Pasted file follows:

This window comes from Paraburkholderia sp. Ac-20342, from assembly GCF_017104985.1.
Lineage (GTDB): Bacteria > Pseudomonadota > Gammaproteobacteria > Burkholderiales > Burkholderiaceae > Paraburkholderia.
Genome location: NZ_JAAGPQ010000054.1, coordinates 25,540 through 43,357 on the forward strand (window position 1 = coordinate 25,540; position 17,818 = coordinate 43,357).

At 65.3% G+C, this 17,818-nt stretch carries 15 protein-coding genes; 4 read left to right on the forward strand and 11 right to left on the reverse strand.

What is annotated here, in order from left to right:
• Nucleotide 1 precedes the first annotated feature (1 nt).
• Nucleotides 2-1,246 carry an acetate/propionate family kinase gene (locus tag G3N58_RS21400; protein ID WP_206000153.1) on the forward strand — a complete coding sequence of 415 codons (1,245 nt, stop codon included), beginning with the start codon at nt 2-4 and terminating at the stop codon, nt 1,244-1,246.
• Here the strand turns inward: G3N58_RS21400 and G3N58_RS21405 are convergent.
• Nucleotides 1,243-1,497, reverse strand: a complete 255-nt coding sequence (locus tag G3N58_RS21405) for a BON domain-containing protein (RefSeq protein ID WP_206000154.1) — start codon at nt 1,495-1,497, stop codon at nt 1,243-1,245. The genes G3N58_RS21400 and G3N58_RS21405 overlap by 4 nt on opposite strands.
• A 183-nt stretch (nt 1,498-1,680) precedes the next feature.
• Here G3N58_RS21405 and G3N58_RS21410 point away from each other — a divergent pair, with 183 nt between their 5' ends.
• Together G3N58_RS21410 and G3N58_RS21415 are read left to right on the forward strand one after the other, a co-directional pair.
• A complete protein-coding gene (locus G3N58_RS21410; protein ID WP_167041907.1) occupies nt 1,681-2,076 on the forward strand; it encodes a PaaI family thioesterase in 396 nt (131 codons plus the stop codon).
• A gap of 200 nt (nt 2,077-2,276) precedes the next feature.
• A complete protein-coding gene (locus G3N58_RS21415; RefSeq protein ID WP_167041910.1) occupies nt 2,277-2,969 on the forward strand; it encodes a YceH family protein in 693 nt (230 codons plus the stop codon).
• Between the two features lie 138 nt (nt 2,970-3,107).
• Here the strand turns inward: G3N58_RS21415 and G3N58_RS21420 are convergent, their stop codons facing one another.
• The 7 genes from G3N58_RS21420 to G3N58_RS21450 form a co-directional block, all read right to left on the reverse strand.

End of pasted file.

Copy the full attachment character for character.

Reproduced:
This window comes from Paraburkholderia sp. Ac-20342, from assembly GCF_017104985.1.
Lineage (GTDB): Bacteria > Pseudomonadota > Gammaproteobacteria > Burkholderiales > Burkholderiaceae > Paraburkholderia.
Genome location: NZ_JAAGPQ010000054.1, coordinates 25,540 through 43,357 on the forward strand (window position 1 = coordinate 25,540; position 17,818 = coordinate 43,357).

At 65.3% G+C, this 17,818-nt stretch carries 15 protein-coding genes; 4 read left to right on the forward strand and 11 right to left on the reverse strand.

What is annotated here, in order from left to right:
• Nucleotide 1 precedes the first annotated feature (1 nt).
• Nucleotides 2-1,246 carry an acetate/propionate family kinase gene (locus tag G3N58_RS21400; protein ID WP_206000153.1) on the forward strand — a complete coding sequence of 415 codons (1,245 nt, stop codon included), beginning with the start codon at nt 2-4 and terminating at the stop codon, nt 1,244-1,246.
• Here the strand turns inward: G3N58_RS21400 and G3N58_RS21405 are convergent.
• Nucleotides 1,243-1,497, reverse strand: a complete 255-nt coding sequence (locus tag G3N58_RS21405) for a BON domain-containing protein (RefSeq protein ID WP_206000154.1) — start codon at nt 1,495-1,497, stop codon at nt 1,243-1,245. The genes G3N58_RS21400 and G3N58_RS21405 overlap by 4 nt on opposite strands.
• A 183-nt stretch (nt 1,498-1,680) precedes the next feature.
• Here G3N58_RS21405 and G3N58_RS21410 point away from each other — a divergent pair, with 183 nt between their 5' ends.
• Together G3N58_RS21410 and G3N58_RS21415 are read left to right on the forward strand one after the other, a co-directional pair.
• A complete protein-coding gene (locus G3N58_RS21410; protein ID WP_167041907.1) occupies nt 1,681-2,076 on the forward strand; it encodes a PaaI family thioesterase in 396 nt (131 codons plus the stop codon).
• A gap of 200 nt (nt 2,077-2,276) precedes the next feature.
• A complete protein-coding gene (locus G3N58_RS21415; RefSeq protein ID WP_167041910.1) occupies nt 2,277-2,969 on the forward strand; it encodes a YceH family protein in 693 nt (230 codons plus the stop codon).
• Between the two features lie 138 nt (nt 2,970-3,107).
• Here the strand turns inward: G3N58_RS21415 and G3N58_RS21420 are convergent, their stop codons facing one another.
• The 7 genes from G3N58_RS21420 to G3N58_RS21450 form a co-directional block, all read right to left on the reverse strand.